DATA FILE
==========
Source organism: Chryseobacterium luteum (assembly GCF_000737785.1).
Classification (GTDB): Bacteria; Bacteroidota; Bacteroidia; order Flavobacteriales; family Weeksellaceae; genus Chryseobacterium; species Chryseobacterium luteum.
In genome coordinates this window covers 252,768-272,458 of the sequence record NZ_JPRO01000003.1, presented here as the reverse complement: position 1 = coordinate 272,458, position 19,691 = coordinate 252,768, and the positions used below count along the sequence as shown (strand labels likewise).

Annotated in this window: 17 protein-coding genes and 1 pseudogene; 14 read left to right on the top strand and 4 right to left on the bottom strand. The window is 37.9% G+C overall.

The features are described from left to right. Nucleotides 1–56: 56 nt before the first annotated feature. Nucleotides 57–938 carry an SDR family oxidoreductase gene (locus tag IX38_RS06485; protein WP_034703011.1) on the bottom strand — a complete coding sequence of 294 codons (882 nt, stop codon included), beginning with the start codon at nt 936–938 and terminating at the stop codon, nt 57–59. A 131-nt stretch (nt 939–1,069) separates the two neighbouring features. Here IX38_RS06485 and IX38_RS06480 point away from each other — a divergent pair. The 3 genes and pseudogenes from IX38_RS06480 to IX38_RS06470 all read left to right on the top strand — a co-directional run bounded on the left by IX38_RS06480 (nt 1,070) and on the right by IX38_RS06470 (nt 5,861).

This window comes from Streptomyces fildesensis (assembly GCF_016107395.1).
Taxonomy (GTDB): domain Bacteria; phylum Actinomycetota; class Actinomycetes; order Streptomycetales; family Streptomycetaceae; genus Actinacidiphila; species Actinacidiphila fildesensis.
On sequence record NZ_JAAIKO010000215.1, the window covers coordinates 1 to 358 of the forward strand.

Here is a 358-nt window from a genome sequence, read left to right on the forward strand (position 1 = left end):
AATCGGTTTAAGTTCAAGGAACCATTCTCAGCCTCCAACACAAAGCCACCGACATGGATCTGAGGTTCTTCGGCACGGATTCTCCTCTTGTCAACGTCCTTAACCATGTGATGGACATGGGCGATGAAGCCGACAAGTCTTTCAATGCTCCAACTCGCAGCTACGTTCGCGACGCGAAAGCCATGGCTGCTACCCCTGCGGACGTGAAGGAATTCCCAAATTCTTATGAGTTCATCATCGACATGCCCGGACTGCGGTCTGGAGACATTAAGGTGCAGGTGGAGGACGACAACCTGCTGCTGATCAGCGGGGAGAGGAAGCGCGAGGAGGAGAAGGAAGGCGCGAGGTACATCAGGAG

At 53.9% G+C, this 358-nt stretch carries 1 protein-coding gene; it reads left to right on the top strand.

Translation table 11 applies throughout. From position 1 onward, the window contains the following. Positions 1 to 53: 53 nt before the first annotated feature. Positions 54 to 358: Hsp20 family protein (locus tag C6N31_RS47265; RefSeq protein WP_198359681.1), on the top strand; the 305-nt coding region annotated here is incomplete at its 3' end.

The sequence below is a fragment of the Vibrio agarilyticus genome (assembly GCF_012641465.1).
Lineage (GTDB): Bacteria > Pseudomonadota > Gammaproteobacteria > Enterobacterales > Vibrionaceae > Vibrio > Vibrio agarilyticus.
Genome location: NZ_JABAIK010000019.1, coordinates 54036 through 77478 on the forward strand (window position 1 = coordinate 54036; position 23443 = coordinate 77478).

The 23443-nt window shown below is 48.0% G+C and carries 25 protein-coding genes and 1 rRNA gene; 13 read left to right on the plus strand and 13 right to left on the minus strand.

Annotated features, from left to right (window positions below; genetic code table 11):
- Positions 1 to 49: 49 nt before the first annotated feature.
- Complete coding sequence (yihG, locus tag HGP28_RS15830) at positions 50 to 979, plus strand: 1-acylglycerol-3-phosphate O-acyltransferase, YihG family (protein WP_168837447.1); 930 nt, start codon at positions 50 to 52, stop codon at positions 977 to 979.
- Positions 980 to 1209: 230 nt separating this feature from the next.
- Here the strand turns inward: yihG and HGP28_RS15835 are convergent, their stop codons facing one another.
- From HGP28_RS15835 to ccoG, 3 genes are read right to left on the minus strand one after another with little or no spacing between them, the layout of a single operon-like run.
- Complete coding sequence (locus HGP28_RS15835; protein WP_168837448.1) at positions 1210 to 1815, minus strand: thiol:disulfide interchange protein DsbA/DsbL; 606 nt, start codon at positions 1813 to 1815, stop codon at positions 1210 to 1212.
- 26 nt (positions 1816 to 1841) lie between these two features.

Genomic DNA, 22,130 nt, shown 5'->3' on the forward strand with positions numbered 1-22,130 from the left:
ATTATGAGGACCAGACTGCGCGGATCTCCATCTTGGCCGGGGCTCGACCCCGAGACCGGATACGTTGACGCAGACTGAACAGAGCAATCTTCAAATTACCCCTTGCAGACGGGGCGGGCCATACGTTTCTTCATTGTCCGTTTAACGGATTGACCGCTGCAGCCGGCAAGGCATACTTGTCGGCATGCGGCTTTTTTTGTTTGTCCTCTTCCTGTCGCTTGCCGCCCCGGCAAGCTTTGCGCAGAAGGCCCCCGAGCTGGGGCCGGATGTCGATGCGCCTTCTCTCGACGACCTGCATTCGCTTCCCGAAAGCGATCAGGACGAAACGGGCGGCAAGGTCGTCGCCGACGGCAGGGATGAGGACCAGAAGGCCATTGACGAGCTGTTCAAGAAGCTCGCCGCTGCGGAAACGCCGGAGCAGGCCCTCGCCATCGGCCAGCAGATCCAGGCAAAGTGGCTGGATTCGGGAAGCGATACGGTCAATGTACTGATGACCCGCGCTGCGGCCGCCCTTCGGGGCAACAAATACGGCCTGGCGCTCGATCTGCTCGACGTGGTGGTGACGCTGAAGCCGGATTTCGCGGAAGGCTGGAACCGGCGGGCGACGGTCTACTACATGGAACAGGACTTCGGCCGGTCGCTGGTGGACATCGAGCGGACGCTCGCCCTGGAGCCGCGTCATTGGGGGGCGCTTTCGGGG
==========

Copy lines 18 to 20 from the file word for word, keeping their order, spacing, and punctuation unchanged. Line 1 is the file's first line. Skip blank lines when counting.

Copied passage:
- Positions 1 to 49: 49 nt before the first annotated feature.
- Complete coding sequence (yihG, locus tag HGP28_RS15830) at positions 50 to 979, plus strand: 1-acylglycerol-3-phosphate O-acyltransferase, YihG family (protein WP_168837447.1); 930 nt, start codon at positions 50 to 52, stop codon at positions 977 to 979.
- Positions 980 to 1209: 230 nt separating this feature from the next.